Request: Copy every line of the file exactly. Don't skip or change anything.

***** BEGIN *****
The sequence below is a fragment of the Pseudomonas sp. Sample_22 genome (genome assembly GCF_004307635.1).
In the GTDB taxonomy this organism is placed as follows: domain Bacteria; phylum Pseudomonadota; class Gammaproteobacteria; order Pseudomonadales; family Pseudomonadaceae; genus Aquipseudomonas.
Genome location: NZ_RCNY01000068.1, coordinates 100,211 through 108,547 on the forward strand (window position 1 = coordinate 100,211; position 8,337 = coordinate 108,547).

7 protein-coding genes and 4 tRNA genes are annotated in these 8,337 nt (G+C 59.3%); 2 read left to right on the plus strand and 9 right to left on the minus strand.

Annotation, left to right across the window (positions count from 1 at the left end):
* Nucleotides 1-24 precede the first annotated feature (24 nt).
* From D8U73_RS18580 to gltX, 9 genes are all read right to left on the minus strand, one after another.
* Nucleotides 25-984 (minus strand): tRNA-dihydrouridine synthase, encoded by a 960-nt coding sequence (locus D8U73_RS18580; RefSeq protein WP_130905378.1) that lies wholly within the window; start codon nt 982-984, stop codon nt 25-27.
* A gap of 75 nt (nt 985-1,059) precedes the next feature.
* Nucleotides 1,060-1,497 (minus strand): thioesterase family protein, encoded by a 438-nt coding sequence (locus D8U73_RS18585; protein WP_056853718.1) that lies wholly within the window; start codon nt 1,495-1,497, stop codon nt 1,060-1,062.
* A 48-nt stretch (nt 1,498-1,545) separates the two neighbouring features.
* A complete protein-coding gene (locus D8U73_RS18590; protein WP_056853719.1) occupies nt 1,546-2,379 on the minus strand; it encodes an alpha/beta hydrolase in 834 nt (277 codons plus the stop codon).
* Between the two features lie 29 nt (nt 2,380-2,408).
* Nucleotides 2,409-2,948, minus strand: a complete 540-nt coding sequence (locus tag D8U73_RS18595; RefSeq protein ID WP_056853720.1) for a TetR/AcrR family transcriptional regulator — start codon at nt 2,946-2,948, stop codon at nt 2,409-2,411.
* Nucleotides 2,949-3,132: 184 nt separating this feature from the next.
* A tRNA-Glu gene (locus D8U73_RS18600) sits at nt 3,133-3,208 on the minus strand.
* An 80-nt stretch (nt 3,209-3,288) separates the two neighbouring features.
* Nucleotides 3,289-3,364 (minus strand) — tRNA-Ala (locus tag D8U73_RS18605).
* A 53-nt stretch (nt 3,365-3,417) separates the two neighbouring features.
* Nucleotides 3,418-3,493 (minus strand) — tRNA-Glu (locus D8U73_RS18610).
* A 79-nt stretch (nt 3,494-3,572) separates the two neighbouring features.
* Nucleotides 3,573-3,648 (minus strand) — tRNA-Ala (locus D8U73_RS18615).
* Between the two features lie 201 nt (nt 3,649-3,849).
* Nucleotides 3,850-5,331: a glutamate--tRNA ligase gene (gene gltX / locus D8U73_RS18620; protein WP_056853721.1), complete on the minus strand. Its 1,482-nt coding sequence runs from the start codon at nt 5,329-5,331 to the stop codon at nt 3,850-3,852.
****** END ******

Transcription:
The sequence below is a fragment of the Pseudomonas sp. Sample_22 genome (genome assembly GCF_004307635.1).
In the GTDB taxonomy this organism is placed as follows: domain Bacteria; phylum Pseudomonadota; class Gammaproteobacteria; order Pseudomonadales; family Pseudomonadaceae; genus Aquipseudomonas.
Genome location: NZ_RCNY01000068.1, coordinates 100,211 through 108,547 on the forward strand (window position 1 = coordinate 100,211; position 8,337 = coordinate 108,547).

7 protein-coding genes and 4 tRNA genes are annotated in these 8,337 nt (G+C 59.3%); 2 read left to right on the plus strand and 9 right to left on the minus strand.

Annotation, left to right across the window (positions count from 1 at the left end):
* Nucleotides 1-24 precede the first annotated feature (24 nt).
* From D8U73_RS18580 to gltX, 9 genes are all read right to left on the minus strand, one after another.
* Nucleotides 25-984 (minus strand): tRNA-dihydrouridine synthase, encoded by a 960-nt coding sequence (locus D8U73_RS18580; RefSeq protein WP_130905378.1) that lies wholly within the window; start codon nt 982-984, stop codon nt 25-27.
* A gap of 75 nt (nt 985-1,059) precedes the next feature.
* Nucleotides 1,060-1,497 (minus strand): thioesterase family protein, encoded by a 438-nt coding sequence (locus D8U73_RS18585; protein WP_056853718.1) that lies wholly within the window; start codon nt 1,495-1,497, stop codon nt 1,060-1,062.
* A 48-nt stretch (nt 1,498-1,545) separates the two neighbouring features.
* A complete protein-coding gene (locus D8U73_RS18590; protein WP_056853719.1) occupies nt 1,546-2,379 on the minus strand; it encodes an alpha/beta hydrolase in 834 nt (277 codons plus the stop codon).
* Between the two features lie 29 nt (nt 2,380-2,408).
* Nucleotides 2,409-2,948, minus strand: a complete 540-nt coding sequence (locus tag D8U73_RS18595; RefSeq protein ID WP_056853720.1) for a TetR/AcrR family transcriptional regulator — start codon at nt 2,946-2,948, stop codon at nt 2,409-2,411.
* Nucleotides 2,949-3,132: 184 nt separating this feature from the next.
* A tRNA-Glu gene (locus D8U73_RS18600) sits at nt 3,133-3,208 on the minus strand.
* An 80-nt stretch (nt 3,209-3,288) separates the two neighbouring features.
* Nucleotides 3,289-3,364 (minus strand) — tRNA-Ala (locus tag D8U73_RS18605).
* A 53-nt stretch (nt 3,365-3,417) separates the two neighbouring features.
* Nucleotides 3,418-3,493 (minus strand) — tRNA-Glu (locus D8U73_RS18610).
* A 79-nt stretch (nt 3,494-3,572) separates the two neighbouring features.
* Nucleotides 3,573-3,648 (minus strand) — tRNA-Ala (locus D8U73_RS18615).
* Between the two features lie 201 nt (nt 3,649-3,849).
* Nucleotides 3,850-5,331: a glutamate--tRNA ligase gene (gene gltX / locus D8U73_RS18620; protein WP_056853721.1), complete on the minus strand. Its 1,482-nt coding sequence runs from the start codon at nt 5,329-5,331 to the stop codon at nt 3,850-3,852.